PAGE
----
As we all mature in age and continue to pursue fitness we all have to constantly adjust our approach to training. Our bodies as they age become less resilient and require more attention. Unlike our youthful selves that could once jump into an athletic endeavor without warming up or stretching a muscle….that is not so as we mature, especially those that work in a chair most of the day. Our bodies were designed to move and sitting disrupts that.
In a great conversation with a friend we discussed that our approach to fitness needs to respect how we feel and recover day in and day out. We prescribe that our members approach most all workouts with Intensity, however that term is subjective by nature. Me being in my mid-thirties does not always allow me to give 100% everyday on every workout. I honestly only go all out maybe a couple times a week. The other days I am still working with Intensity but at a level that is respectful to how I feel, how I have been sleeping, how I am eating, etc.
For example: I dislocated my hip when I was much younger. Because of that I know I must really stretch out my hip and cannot squat heavy more than twice a week without ramifications. Does that mean I cannot squats, NO….just that I have to respect my body. I also woke up one day with my shoulder aching many months ago, so what did I do in the gym for 3 weeks? I never went overhead but focused on mobility and rebuilding the stabilizing muscles….I subbed out movements until it felt better and I was confident with it.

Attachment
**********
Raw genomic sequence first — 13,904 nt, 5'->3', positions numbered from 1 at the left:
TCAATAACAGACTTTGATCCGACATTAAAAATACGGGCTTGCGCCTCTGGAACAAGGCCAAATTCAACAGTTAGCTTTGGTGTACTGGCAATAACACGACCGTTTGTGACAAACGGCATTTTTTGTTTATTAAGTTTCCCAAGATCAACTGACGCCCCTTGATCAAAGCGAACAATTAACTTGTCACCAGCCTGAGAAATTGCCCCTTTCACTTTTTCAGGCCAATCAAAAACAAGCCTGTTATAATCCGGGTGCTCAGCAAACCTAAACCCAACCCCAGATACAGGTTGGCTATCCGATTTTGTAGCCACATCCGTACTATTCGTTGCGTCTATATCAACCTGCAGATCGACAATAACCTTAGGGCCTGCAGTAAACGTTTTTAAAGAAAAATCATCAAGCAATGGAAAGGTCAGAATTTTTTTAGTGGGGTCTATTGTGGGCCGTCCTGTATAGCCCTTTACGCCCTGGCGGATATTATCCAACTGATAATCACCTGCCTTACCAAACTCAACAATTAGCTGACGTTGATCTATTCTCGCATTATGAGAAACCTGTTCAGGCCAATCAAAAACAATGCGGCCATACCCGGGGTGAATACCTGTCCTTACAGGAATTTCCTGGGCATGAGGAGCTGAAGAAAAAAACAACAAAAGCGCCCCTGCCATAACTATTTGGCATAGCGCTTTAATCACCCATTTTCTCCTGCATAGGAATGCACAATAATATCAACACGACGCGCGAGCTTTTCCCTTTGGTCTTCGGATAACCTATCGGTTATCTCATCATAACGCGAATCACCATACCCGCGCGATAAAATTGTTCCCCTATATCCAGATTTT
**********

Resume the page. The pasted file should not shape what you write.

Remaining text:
So why do I share all this?
My approach and the approach is to be doing functional fitness/CrossFit until I am in my 90’s. To do that I must take a long term approach. I cannot chase a goal that is unreasonable as it likely will have a cost.
Slow down….RX is a prescription not a standard. Using the pharmaceutical analogy, I can take the same medicine as my 5 year old son. However the dosage is scaled to get the appropriate stimulus for each of our bodies. If I gave my son too much of a dose it can have serious negative affects on his body. The same is true in the gym, taking on too much of a dose of weight or volume can have equally a negative affect on ones body. The RX/prescription is to give a stimulus/dose and it is a dialogue with a coach/doctor to get the right amount for each person.
Keep focused on the horizon and not the short term alone.